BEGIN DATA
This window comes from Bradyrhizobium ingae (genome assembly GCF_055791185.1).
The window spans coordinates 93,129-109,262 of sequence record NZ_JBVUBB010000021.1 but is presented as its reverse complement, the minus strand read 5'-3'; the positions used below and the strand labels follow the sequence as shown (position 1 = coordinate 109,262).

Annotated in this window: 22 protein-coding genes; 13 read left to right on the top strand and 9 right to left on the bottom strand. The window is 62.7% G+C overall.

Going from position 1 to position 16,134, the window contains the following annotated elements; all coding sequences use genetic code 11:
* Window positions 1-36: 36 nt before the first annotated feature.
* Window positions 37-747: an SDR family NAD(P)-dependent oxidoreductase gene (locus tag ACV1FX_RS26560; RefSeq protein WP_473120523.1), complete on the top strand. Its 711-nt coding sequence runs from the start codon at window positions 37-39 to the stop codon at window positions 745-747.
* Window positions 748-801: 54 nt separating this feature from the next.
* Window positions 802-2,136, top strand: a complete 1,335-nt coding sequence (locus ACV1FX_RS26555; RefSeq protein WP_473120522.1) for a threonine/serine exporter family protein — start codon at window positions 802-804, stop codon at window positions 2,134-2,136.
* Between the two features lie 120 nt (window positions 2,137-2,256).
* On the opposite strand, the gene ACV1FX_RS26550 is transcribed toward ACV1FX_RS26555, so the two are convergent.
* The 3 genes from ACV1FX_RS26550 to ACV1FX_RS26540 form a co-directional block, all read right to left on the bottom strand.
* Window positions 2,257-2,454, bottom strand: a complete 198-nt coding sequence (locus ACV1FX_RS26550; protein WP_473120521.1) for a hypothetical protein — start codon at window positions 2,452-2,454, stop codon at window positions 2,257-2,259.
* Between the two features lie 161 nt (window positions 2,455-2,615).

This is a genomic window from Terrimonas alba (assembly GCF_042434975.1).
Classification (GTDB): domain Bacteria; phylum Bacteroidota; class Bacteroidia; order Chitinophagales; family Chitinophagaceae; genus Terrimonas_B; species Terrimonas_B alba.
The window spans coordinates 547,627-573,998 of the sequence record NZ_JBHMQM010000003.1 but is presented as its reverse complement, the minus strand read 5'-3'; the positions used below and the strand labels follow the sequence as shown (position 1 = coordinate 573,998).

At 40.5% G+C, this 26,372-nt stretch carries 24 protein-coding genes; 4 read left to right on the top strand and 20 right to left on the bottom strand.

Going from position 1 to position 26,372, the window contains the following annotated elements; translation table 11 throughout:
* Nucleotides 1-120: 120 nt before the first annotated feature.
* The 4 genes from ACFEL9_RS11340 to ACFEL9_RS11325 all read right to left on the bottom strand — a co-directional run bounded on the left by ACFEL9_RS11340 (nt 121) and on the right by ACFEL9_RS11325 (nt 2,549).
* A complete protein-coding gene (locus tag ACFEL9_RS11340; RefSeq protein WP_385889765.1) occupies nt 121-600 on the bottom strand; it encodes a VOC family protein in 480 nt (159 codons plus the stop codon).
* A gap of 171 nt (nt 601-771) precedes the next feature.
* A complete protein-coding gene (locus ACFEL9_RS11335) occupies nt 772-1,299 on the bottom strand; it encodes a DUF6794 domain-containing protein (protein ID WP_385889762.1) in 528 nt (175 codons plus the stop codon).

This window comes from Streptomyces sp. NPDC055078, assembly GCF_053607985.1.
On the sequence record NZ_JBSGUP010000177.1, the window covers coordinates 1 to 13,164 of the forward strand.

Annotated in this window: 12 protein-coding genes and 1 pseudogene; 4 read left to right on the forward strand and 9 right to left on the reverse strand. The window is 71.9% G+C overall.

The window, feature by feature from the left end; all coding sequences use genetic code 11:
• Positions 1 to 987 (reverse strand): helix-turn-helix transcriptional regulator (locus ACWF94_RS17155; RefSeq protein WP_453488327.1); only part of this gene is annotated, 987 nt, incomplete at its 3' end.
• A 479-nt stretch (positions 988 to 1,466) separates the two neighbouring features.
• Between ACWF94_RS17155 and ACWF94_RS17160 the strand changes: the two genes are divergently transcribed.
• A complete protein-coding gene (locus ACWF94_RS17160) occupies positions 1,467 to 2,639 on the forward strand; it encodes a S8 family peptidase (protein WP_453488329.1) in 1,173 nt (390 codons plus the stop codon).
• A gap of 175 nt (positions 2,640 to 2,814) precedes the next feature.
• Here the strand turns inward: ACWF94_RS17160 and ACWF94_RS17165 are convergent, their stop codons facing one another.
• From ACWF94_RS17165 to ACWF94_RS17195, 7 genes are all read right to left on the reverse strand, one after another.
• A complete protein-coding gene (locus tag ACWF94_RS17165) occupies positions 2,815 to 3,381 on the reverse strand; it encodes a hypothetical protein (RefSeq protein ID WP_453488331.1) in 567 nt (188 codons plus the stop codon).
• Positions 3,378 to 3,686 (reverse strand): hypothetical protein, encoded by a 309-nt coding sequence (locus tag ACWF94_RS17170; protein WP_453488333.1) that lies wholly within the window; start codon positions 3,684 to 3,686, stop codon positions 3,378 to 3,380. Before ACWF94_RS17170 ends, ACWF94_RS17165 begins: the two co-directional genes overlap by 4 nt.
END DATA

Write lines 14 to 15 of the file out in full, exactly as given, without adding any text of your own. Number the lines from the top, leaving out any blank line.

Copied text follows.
This is a genomic window from Terrimonas alba (assembly GCF_042434975.1).
Classification (GTDB): domain Bacteria; phylum Bacteroidota; class Bacteroidia; order Chitinophagales; family Chitinophagaceae; genus Terrimonas_B; species Terrimonas_B alba.